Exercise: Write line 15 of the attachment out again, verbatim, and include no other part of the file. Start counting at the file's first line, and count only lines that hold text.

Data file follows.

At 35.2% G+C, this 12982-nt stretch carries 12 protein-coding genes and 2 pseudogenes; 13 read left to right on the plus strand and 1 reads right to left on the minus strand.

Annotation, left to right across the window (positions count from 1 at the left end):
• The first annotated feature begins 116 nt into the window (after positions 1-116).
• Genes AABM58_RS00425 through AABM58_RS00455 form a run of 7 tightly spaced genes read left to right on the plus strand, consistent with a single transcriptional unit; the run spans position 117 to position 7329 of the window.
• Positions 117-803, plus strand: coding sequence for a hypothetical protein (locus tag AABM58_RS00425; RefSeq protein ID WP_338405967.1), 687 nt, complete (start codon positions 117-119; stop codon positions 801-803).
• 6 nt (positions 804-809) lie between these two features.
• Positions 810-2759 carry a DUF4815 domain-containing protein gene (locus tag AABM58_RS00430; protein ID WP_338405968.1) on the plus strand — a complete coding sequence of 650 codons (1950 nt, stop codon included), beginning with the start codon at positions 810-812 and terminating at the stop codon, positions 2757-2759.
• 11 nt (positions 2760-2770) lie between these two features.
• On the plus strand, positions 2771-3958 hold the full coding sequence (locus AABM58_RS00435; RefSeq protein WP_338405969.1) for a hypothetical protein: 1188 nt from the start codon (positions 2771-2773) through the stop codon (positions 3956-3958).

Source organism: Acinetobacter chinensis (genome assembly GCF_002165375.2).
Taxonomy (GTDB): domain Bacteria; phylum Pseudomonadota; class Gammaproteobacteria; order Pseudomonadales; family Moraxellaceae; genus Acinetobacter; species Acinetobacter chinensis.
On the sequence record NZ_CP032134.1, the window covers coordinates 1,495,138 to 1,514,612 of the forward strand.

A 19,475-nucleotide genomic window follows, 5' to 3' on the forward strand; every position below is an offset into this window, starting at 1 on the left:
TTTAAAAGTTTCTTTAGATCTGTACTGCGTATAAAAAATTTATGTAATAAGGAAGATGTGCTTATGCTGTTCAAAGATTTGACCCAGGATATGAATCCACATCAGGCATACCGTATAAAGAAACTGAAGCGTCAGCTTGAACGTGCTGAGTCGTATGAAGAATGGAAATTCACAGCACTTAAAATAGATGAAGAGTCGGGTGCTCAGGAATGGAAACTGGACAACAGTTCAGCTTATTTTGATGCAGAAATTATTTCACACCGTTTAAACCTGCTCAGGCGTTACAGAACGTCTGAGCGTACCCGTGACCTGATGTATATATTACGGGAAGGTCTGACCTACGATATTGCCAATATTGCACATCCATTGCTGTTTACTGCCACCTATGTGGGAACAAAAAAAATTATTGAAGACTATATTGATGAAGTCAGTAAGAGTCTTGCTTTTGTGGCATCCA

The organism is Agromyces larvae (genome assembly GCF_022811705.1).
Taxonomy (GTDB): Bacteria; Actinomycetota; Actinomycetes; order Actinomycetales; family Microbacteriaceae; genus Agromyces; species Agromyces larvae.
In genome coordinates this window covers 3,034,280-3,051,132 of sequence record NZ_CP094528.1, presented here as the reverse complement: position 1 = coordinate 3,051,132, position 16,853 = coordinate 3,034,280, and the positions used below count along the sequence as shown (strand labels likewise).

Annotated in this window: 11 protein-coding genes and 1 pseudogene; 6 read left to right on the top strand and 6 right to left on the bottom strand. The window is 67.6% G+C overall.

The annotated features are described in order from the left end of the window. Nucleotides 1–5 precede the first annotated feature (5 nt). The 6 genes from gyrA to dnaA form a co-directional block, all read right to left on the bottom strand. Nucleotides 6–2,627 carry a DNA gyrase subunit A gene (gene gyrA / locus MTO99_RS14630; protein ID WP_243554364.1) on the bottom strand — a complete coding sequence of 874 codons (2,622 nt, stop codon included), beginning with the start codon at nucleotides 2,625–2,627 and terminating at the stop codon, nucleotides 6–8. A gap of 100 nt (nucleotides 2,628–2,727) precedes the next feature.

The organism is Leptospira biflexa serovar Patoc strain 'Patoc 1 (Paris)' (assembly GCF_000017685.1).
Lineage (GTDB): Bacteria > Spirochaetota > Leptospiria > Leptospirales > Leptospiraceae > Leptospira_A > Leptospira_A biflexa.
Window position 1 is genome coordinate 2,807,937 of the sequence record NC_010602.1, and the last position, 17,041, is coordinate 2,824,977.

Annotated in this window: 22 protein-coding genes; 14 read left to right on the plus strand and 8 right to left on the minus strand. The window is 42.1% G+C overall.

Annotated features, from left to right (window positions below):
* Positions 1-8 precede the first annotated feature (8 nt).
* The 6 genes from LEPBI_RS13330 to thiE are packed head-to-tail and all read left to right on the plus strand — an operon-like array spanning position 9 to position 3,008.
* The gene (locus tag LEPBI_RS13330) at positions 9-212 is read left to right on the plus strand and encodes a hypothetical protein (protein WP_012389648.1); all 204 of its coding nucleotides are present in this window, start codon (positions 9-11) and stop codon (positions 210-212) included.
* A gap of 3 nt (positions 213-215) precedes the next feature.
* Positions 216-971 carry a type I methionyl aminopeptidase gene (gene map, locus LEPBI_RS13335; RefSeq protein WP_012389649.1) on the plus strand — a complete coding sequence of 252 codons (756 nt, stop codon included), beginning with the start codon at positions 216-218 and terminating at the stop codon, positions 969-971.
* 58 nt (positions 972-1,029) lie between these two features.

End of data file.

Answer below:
The organism is Agromyces larvae (genome assembly GCF_022811705.1).